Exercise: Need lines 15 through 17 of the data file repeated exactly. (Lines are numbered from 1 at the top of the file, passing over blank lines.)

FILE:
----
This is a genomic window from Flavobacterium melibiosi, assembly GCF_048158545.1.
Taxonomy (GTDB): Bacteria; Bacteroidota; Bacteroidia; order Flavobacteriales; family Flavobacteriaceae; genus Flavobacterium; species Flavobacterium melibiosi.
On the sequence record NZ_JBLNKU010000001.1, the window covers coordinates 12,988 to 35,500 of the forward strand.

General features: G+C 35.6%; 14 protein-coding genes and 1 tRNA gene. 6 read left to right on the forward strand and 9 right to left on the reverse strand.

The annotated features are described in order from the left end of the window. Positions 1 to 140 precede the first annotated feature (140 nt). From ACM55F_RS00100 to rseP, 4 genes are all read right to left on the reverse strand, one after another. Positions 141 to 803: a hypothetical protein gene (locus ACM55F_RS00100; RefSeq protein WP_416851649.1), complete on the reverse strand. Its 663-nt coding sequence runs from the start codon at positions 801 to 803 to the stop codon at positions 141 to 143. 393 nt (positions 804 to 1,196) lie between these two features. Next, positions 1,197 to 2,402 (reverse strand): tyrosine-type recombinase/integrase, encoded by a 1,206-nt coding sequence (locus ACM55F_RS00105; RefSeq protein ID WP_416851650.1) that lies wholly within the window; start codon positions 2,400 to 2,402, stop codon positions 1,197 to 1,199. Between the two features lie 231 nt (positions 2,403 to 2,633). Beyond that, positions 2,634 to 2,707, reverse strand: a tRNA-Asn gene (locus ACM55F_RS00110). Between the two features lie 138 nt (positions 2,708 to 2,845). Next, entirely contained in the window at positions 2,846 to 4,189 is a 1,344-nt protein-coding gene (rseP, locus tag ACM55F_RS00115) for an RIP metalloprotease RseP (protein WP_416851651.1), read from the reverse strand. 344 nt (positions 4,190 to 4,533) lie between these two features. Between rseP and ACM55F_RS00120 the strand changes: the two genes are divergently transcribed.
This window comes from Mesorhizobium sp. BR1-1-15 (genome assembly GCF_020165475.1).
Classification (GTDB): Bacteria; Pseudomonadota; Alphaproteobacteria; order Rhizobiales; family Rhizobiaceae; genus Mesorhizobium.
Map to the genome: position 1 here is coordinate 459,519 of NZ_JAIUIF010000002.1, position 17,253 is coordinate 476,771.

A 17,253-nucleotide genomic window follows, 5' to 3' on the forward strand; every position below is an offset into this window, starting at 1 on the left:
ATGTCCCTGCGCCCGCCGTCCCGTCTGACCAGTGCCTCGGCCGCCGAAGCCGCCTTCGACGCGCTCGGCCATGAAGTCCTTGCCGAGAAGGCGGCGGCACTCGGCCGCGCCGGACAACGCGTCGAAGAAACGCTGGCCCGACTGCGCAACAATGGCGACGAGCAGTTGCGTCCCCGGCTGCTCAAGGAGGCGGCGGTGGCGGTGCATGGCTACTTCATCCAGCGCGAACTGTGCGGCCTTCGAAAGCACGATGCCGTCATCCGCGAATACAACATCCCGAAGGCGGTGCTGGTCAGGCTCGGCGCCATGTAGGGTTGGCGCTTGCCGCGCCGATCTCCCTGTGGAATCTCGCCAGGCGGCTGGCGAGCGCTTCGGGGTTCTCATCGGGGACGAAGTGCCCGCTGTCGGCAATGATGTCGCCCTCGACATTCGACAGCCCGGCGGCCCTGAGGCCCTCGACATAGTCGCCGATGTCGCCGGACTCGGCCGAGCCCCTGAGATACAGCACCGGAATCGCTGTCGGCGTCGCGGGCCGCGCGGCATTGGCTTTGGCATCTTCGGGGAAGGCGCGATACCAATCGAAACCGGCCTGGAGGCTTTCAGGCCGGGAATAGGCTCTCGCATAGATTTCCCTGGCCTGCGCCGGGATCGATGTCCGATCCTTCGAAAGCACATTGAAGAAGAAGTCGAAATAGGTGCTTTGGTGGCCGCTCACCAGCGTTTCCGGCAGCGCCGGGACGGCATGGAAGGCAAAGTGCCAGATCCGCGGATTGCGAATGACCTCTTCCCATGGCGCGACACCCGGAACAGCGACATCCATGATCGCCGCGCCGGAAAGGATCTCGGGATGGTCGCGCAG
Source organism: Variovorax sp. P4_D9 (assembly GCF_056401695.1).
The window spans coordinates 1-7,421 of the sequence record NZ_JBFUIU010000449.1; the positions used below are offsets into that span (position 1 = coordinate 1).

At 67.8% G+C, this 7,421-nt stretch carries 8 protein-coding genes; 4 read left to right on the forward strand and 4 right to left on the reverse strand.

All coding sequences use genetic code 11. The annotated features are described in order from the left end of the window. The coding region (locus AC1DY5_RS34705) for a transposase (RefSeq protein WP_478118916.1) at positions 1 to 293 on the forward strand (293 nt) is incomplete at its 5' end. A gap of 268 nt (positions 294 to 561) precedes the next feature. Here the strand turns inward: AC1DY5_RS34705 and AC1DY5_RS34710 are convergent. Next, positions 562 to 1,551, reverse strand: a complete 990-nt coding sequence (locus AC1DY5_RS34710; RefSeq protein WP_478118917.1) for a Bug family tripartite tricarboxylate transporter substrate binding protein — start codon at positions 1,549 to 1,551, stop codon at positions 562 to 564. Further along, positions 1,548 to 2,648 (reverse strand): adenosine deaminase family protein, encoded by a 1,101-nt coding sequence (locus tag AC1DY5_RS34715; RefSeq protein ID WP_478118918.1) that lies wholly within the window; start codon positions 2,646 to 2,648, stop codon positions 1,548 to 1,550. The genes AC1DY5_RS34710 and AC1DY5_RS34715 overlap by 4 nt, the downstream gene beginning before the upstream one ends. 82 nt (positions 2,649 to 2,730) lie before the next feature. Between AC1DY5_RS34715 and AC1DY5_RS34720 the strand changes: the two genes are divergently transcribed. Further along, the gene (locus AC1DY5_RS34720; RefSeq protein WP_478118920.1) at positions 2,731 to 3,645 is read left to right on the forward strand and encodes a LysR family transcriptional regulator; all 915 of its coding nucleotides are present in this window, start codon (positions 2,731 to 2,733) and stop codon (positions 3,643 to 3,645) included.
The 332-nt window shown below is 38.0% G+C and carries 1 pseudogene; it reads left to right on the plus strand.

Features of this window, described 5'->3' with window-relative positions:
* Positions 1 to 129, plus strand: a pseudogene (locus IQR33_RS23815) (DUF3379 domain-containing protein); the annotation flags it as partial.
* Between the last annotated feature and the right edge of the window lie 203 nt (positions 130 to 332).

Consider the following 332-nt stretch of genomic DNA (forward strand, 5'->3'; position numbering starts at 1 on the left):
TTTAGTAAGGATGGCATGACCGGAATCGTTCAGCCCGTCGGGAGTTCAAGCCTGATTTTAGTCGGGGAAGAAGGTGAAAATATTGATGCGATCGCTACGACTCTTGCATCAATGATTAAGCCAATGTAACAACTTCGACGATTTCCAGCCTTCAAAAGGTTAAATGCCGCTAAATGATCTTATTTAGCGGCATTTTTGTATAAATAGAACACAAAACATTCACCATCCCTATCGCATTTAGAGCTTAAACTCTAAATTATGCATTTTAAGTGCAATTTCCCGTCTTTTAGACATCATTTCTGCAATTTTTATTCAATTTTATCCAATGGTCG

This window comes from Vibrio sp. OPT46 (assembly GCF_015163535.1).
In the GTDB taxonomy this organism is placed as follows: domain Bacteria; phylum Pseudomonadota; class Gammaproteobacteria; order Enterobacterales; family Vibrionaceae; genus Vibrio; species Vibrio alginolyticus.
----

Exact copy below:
The 332-nt window shown below is 38.0% G+C and carries 1 pseudogene; it reads left to right on the plus strand.

Features of this window, described 5'->3' with window-relative positions:
* Positions 1 to 129, plus strand: a pseudogene (locus IQR33_RS23815) (DUF3379 domain-containing protein); the annotation flags it as partial.